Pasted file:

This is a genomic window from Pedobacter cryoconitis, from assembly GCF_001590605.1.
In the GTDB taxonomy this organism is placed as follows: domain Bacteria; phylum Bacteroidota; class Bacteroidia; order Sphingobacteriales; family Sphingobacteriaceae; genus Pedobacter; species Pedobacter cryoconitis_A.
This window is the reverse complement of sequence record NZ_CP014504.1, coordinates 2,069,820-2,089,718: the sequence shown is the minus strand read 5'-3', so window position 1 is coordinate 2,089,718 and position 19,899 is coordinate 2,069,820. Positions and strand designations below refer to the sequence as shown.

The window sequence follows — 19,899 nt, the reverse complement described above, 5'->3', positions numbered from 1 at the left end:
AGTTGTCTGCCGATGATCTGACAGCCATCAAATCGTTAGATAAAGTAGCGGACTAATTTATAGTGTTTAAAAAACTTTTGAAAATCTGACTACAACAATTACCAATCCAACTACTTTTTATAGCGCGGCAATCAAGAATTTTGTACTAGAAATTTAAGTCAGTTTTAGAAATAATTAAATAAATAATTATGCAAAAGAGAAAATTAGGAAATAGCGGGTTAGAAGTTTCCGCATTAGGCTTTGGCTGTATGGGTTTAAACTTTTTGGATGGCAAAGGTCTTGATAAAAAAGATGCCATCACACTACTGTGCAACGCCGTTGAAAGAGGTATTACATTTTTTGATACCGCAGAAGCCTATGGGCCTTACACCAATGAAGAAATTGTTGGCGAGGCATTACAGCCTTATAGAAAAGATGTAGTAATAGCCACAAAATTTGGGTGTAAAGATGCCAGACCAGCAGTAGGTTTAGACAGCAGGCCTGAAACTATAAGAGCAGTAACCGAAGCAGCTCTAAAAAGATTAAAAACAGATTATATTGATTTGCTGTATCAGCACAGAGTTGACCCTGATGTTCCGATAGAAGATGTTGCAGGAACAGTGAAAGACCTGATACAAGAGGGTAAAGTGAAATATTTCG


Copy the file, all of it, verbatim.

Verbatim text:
This is a genomic window from Pedobacter cryoconitis, from assembly GCF_001590605.1.
In the GTDB taxonomy this organism is placed as follows: domain Bacteria; phylum Bacteroidota; class Bacteroidia; order Sphingobacteriales; family Sphingobacteriaceae; genus Pedobacter; species Pedobacter cryoconitis_A.
This window is the reverse complement of sequence record NZ_CP014504.1, coordinates 2,069,820-2,089,718: the sequence shown is the minus strand read 5'-3', so window position 1 is coordinate 2,089,718 and position 19,899 is coordinate 2,069,820. Positions and strand designations below refer to the sequence as shown.

The window sequence follows — 19,899 nt, the reverse complement described above, 5'->3', positions numbered from 1 at the left end:
AGTTGTCTGCCGATGATCTGACAGCCATCAAATCGTTAGATAAAGTAGCGGACTAATTTATAGTGTTTAAAAAACTTTTGAAAATCTGACTACAACAATTACCAATCCAACTACTTTTTATAGCGCGGCAATCAAGAATTTTGTACTAGAAATTTAAGTCAGTTTTAGAAATAATTAAATAAATAATTATGCAAAAGAGAAAATTAGGAAATAGCGGGTTAGAAGTTTCCGCATTAGGCTTTGGCTGTATGGGTTTAAACTTTTTGGATGGCAAAGGTCTTGATAAAAAAGATGCCATCACACTACTGTGCAACGCCGTTGAAAGAGGTATTACATTTTTTGATACCGCAGAAGCCTATGGGCCTTACACCAATGAAGAAATTGTTGGCGAGGCATTACAGCCTTATAGAAAAGATGTAGTAATAGCCACAAAATTTGGGTGTAAAGATGCCAGACCAGCAGTAGGTTTAGACAGCAGGCCTGAAACTATAAGAGCAGTAACCGAAGCAGCTCTAAAAAGATTAAAAACAGATTATATTGATTTGCTGTATCAGCACAGAGTTGACCCTGATGTTCCGATAGAAGATGTTGCAGGAACAGTGAAAGACCTGATACAAGAGGGTAAAGTGAAATATTTCG